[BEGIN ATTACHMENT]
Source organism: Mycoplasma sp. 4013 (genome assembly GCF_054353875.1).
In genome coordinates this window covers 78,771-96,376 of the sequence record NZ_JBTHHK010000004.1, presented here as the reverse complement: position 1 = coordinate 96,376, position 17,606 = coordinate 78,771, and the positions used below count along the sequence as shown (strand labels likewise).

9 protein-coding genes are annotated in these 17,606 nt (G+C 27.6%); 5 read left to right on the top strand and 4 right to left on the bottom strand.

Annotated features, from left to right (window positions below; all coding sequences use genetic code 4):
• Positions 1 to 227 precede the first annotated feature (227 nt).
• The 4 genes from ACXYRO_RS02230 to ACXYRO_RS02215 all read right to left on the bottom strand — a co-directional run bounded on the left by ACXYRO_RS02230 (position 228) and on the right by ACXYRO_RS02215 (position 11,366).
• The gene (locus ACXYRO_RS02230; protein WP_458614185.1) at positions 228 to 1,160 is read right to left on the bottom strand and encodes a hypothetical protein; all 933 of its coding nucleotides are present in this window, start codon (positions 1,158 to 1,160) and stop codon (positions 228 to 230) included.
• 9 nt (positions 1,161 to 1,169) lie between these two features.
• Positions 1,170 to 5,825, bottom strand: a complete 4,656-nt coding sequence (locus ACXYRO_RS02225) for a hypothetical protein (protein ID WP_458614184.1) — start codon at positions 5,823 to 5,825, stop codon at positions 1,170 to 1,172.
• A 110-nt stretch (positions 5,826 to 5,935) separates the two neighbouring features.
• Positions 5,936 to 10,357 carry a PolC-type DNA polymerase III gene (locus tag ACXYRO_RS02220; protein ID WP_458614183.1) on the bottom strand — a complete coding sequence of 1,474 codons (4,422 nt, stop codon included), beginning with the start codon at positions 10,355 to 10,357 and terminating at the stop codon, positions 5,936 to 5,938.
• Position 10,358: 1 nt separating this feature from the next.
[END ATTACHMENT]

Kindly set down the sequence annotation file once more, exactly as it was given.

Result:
Source organism: Mycoplasma sp. 4013 (genome assembly GCF_054353875.1).
In genome coordinates this window covers 78,771-96,376 of the sequence record NZ_JBTHHK010000004.1, presented here as the reverse complement: position 1 = coordinate 96,376, position 17,606 = coordinate 78,771, and the positions used below count along the sequence as shown (strand labels likewise).

9 protein-coding genes are annotated in these 17,606 nt (G+C 27.6%); 5 read left to right on the top strand and 4 right to left on the bottom strand.

Annotated features, from left to right (window positions below; all coding sequences use genetic code 4):
• Positions 1 to 227 precede the first annotated feature (227 nt).
• The 4 genes from ACXYRO_RS02230 to ACXYRO_RS02215 all read right to left on the bottom strand — a co-directional run bounded on the left by ACXYRO_RS02230 (position 228) and on the right by ACXYRO_RS02215 (position 11,366).
• The gene (locus ACXYRO_RS02230; protein WP_458614185.1) at positions 228 to 1,160 is read right to left on the bottom strand and encodes a hypothetical protein; all 933 of its coding nucleotides are present in this window, start codon (positions 1,158 to 1,160) and stop codon (positions 228 to 230) included.
• 9 nt (positions 1,161 to 1,169) lie between these two features.
• Positions 1,170 to 5,825, bottom strand: a complete 4,656-nt coding sequence (locus ACXYRO_RS02225) for a hypothetical protein (protein ID WP_458614184.1) — start codon at positions 5,823 to 5,825, stop codon at positions 1,170 to 1,172.
• A 110-nt stretch (positions 5,826 to 5,935) separates the two neighbouring features.
• Positions 5,936 to 10,357 carry a PolC-type DNA polymerase III gene (locus tag ACXYRO_RS02220; protein ID WP_458614183.1) on the bottom strand — a complete coding sequence of 1,474 codons (4,422 nt, stop codon included), beginning with the start codon at positions 10,355 to 10,357 and terminating at the stop codon, positions 5,936 to 5,938.
• Position 10,358: 1 nt separating this feature from the next.